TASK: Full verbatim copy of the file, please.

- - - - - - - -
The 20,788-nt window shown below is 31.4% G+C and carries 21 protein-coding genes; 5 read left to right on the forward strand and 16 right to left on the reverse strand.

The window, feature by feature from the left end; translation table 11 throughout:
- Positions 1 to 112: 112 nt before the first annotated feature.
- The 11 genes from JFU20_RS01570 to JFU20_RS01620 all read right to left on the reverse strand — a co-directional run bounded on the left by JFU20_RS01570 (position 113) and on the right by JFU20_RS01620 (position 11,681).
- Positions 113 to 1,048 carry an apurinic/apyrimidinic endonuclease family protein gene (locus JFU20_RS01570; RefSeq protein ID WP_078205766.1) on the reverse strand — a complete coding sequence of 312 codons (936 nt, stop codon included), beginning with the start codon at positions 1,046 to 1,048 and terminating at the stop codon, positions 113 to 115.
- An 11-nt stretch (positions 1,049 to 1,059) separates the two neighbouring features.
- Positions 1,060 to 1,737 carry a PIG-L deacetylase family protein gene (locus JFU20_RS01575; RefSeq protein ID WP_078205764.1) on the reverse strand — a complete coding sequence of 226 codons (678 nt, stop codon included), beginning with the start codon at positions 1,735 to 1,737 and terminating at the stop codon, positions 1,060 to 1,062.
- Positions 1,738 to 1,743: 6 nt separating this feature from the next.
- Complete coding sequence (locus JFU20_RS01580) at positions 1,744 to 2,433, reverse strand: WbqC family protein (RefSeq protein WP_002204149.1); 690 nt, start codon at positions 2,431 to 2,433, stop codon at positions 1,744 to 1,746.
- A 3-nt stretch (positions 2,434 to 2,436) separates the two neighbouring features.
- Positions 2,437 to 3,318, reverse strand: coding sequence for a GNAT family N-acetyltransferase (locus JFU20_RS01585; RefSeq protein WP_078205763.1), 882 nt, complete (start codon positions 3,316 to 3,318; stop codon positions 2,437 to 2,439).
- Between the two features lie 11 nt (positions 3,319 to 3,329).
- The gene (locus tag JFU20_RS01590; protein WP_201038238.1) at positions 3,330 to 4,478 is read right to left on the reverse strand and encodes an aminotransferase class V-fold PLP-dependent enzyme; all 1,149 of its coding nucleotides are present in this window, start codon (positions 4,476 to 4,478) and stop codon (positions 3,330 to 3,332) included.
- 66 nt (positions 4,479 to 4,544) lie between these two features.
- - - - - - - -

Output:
The 20,788-nt window shown below is 31.4% G+C and carries 21 protein-coding genes; 5 read left to right on the forward strand and 16 right to left on the reverse strand.

The window, feature by feature from the left end; translation table 11 throughout:
- Positions 1 to 112: 112 nt before the first annotated feature.
- The 11 genes from JFU20_RS01570 to JFU20_RS01620 all read right to left on the reverse strand — a co-directional run bounded on the left by JFU20_RS01570 (position 113) and on the right by JFU20_RS01620 (position 11,681).
- Positions 113 to 1,048 carry an apurinic/apyrimidinic endonuclease family protein gene (locus JFU20_RS01570; RefSeq protein ID WP_078205766.1) on the reverse strand — a complete coding sequence of 312 codons (936 nt, stop codon included), beginning with the start codon at positions 1,046 to 1,048 and terminating at the stop codon, positions 113 to 115.
- An 11-nt stretch (positions 1,049 to 1,059) separates the two neighbouring features.
- Positions 1,060 to 1,737 carry a PIG-L deacetylase family protein gene (locus JFU20_RS01575; RefSeq protein ID WP_078205764.1) on the reverse strand — a complete coding sequence of 226 codons (678 nt, stop codon included), beginning with the start codon at positions 1,735 to 1,737 and terminating at the stop codon, positions 1,060 to 1,062.
- Positions 1,738 to 1,743: 6 nt separating this feature from the next.
- Complete coding sequence (locus JFU20_RS01580) at positions 1,744 to 2,433, reverse strand: WbqC family protein (RefSeq protein WP_002204149.1); 690 nt, start codon at positions 2,431 to 2,433, stop codon at positions 1,744 to 1,746.
- A 3-nt stretch (positions 2,434 to 2,436) separates the two neighbouring features.
- Positions 2,437 to 3,318, reverse strand: coding sequence for a GNAT family N-acetyltransferase (locus JFU20_RS01585; RefSeq protein WP_078205763.1), 882 nt, complete (start codon positions 3,316 to 3,318; stop codon positions 2,437 to 2,439).
- Between the two features lie 11 nt (positions 3,319 to 3,329).
- The gene (locus tag JFU20_RS01590; protein WP_201038238.1) at positions 3,330 to 4,478 is read right to left on the reverse strand and encodes an aminotransferase class V-fold PLP-dependent enzyme; all 1,149 of its coding nucleotides are present in this window, start codon (positions 4,476 to 4,478) and stop codon (positions 3,330 to 3,332) included.
- 66 nt (positions 4,479 to 4,544) lie between these two features.